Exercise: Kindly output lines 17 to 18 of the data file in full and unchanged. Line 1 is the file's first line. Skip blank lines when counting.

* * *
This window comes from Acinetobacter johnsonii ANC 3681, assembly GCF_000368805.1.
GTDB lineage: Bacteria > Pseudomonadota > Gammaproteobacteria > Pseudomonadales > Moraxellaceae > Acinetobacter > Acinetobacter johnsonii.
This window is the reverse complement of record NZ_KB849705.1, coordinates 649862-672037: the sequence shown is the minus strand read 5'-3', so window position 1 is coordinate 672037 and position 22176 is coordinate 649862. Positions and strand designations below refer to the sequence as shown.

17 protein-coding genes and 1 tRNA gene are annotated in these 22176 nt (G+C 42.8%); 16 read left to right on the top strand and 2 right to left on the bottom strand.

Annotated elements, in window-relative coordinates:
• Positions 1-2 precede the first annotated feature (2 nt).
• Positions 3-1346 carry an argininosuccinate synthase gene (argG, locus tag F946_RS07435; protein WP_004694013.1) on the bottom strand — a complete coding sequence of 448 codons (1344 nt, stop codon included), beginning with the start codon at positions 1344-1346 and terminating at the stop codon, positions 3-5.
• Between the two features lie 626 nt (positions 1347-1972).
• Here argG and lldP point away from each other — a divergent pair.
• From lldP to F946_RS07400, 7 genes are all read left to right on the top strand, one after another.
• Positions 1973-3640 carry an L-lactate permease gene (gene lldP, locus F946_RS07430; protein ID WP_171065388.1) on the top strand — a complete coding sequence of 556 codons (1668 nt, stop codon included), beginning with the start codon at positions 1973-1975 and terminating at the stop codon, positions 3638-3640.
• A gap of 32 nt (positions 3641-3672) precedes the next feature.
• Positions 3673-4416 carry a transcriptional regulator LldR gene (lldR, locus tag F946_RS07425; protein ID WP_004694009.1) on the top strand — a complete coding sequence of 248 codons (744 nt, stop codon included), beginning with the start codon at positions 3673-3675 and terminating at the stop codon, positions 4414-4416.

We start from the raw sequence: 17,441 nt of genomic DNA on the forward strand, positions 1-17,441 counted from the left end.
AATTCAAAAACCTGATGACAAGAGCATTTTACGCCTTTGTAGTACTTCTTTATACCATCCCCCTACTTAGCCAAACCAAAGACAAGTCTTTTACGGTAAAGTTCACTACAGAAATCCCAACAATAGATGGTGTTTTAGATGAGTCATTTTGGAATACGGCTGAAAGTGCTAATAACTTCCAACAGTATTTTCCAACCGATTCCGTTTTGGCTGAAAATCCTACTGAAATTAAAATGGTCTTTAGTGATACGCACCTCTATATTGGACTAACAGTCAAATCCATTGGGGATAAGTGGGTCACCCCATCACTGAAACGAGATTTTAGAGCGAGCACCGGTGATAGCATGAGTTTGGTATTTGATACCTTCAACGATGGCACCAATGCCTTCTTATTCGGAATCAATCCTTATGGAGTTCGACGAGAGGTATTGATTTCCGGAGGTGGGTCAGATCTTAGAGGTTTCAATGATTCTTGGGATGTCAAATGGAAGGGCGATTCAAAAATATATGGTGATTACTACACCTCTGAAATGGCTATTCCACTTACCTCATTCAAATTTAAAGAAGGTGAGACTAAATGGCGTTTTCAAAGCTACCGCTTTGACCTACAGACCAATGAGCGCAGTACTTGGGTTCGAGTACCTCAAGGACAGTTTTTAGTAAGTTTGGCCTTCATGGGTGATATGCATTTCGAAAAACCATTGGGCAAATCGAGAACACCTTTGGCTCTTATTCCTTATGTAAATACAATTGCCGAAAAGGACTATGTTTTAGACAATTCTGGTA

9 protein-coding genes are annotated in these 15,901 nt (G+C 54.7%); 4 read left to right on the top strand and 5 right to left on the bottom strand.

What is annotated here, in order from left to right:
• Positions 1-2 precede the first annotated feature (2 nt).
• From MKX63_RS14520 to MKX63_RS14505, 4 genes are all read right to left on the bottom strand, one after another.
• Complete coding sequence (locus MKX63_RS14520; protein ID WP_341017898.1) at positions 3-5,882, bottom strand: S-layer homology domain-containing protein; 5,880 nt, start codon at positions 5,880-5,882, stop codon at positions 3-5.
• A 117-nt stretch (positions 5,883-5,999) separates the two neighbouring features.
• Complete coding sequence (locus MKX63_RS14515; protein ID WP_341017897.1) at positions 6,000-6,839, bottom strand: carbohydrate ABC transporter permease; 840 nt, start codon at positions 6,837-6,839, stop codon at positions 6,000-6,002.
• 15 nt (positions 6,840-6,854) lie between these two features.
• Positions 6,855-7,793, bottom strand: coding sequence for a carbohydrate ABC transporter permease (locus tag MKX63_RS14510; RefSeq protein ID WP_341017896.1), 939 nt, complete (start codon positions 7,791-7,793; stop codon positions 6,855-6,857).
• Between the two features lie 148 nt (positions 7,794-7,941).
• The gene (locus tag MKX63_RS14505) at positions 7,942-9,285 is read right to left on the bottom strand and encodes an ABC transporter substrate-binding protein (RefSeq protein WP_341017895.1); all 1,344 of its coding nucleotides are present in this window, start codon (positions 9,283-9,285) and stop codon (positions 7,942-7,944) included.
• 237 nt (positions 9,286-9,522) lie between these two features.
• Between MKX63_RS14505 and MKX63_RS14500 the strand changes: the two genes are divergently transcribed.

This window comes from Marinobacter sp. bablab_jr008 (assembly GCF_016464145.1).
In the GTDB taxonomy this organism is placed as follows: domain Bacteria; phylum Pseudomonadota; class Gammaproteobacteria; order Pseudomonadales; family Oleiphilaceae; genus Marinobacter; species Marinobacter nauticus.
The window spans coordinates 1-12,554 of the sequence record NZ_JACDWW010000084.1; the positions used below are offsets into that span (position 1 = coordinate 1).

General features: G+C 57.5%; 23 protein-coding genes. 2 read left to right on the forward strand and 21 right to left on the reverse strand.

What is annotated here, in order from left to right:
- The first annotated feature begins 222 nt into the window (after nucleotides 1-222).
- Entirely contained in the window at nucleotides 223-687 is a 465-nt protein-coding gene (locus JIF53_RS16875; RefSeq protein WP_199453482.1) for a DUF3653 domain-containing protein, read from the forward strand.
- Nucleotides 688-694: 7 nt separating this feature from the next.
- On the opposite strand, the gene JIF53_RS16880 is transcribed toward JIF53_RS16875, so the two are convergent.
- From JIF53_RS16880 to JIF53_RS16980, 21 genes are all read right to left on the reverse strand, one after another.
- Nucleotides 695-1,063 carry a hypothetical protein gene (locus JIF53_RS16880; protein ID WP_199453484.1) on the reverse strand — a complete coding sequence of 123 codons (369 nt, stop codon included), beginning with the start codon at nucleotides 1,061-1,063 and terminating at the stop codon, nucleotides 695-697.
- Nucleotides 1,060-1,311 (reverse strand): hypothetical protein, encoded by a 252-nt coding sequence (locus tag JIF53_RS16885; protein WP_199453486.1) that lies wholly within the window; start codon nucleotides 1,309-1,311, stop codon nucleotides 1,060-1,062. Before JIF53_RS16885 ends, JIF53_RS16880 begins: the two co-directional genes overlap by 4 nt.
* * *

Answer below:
What is annotated here, in order from left to right:
• Positions 1-2 precede the first annotated feature (2 nt).